What Is the Difference Between Raynaud’s Disease and Raynaud’s Phenomenon?


Raynaud’s is a rare condition that affects the blood vessels, usually in the fingers and toes. The blood vessels narrow, or vasospasm, when stress is experienced or the fingers or toes are exposed to cold temperatures. This narrowing of the vessels prevents blood from reaching the affected area, making the skin appear white and blue.

When dealing with Raynaud’s, even a brief or minimal temperature change can lead to an attack. For example, reaching into a freezer can cause the fingers to turn white.


  • Primary Raynaud’s (Raynaud’s disease) occurs without another illness triggering the condition. Primary Raynaud’s disease is much more common and tends to be milder than secondary Raynaud’s.
  • Secondary Raynaud’s (Raynaud’s phenomenon or Raynaud’s syndrome) occurs as a result of an illness or another contributing factor.


During an attack of Raynaud’s, symptoms include, but are not limited to, the following:

  • The affected area becomes cold.
  • The affected area can become numb or painful.
  • The skin of the affected area can turn white and then blue.

When a Raynaud’s attack ceases, and blood returns to the area, burning, throbbing, tingling, numbness, and swelling of the affected area may occur.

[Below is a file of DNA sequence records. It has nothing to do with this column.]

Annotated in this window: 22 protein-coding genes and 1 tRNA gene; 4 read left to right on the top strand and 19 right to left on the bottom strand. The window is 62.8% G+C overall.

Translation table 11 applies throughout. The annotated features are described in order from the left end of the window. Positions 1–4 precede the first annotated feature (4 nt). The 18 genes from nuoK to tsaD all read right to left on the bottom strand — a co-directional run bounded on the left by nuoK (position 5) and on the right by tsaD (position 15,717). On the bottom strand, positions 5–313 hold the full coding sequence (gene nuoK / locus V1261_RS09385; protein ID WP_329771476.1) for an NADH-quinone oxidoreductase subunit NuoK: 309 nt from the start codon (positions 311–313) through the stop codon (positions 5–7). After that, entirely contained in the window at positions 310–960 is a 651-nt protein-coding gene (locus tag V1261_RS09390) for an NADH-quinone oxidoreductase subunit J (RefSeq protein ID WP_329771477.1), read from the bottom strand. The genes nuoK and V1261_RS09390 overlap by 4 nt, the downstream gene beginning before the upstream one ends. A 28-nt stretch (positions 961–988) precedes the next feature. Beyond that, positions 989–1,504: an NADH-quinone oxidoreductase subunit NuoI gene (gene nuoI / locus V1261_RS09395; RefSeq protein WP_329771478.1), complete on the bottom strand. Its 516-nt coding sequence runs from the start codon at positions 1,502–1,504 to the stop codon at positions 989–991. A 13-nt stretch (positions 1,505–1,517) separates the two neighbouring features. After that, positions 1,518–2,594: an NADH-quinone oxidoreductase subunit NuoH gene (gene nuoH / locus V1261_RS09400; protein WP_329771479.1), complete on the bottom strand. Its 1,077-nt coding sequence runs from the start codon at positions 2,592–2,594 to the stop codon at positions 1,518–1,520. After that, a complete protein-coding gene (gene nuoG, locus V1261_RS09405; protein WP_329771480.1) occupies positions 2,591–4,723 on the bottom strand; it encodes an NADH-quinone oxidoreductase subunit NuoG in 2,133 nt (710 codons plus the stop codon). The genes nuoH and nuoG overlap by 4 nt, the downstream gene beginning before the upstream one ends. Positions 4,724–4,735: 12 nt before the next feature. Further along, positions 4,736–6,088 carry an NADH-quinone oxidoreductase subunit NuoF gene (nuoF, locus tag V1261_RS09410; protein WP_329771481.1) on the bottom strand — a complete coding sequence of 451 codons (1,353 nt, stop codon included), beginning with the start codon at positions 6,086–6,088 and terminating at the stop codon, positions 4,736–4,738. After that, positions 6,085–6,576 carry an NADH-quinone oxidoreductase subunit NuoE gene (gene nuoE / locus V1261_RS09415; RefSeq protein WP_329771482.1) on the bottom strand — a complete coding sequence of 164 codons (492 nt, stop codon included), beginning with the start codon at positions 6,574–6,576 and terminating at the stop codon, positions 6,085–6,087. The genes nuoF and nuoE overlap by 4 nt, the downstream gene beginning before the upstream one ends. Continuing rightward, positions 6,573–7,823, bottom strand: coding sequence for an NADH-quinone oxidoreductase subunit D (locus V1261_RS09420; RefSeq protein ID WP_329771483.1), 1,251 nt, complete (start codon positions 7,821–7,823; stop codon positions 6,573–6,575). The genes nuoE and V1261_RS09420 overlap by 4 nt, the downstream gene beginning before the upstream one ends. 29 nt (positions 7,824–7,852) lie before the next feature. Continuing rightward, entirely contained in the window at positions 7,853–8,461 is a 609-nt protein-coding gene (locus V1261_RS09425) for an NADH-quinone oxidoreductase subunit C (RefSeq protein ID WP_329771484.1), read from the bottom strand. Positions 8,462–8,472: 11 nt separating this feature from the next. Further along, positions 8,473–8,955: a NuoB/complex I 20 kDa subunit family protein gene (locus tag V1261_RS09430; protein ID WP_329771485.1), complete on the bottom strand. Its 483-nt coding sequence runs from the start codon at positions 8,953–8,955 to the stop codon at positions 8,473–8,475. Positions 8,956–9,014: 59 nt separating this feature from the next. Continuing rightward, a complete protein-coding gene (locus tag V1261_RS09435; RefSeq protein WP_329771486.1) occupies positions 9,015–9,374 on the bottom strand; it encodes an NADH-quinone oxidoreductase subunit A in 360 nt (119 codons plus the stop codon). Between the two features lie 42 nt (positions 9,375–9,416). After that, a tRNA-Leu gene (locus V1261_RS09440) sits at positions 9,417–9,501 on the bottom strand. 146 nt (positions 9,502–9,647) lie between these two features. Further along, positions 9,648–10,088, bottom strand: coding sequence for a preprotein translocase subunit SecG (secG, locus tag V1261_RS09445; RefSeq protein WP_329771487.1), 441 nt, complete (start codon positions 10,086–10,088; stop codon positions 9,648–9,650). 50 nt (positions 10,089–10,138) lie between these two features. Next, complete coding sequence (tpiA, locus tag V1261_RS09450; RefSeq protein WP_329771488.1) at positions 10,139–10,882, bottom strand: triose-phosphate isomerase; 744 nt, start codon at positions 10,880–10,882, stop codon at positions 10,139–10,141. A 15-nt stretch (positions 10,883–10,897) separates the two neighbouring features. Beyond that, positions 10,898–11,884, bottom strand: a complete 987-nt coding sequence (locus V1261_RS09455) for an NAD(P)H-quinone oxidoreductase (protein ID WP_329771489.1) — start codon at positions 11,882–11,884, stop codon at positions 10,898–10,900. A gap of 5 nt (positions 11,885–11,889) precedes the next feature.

Raynaud’s most commonly affects the fingers and toes; however, in rare cases, it can affect the nose, ears, lips or nipples. Attacks typically start in one finger or toe and travel to other fingers or toes. Attacks generally last approximately 15 minutes but can occur for less than a minute or for several hours.


The causes of primary and secondary Raynaud’s differ.

Primary Raynaud’s (Raynaud’s disease)

The cause of primary Raynaud’s disease is unknown. However, symptoms occur as a result of brief episodes of vasospasm, which is a narrowing of the blood vessels. This reduces blood flow to the affected area, resulting in the area feeling cold and numb and changing color to white or blue.

Secondary Raynaud’s (Raynaud’s phenomenon or Raynaud’s syndrome)

Secondary Raynaud’s occurs as a result of an underlying disease or condition. Causes include, but are not limited to, the following:

  • Injury to the hands or feet
  • Habitual smoking
  • Medications that narrow the arteries or affect blood pressure
  • Repetitive actions or vibrations, such as when using a jackhammer
  • Exposure to chemicals
  • Thyroid conditions
  • Carpal tunnel syndrome
  • Diseases of the arteries, such as atherosclerosis, Buerger's disease, or pulmonary hypertension
  • Connective tissue diseases, such as scleroderma, rheumatoid arthritis, lupus, or Sjögren's syndrome.

Rick factors

Raynaud’s disease (Primary Raynaud’s)

Risk factors include, but are not limited to, the following:

  • Female
  • Age range between 15 and 30
  • Family history of Raynaud’s disease
  • Residence in a cold climate
Raynaud’s phenomenon (Secondary Raynaud’s)

Risk factors include, but are not limited to, the following:

  • Age over 30
  • Habitual smoking
  • Exposure to chemicals
  • Use of certain medications
  • Occupations that cause repetitive trauma, such as using a jackhammer
  • Diseases that directly damage the arteries or damage the nerves that control the arteries in the hands and feet
  • Residence in a cold climate
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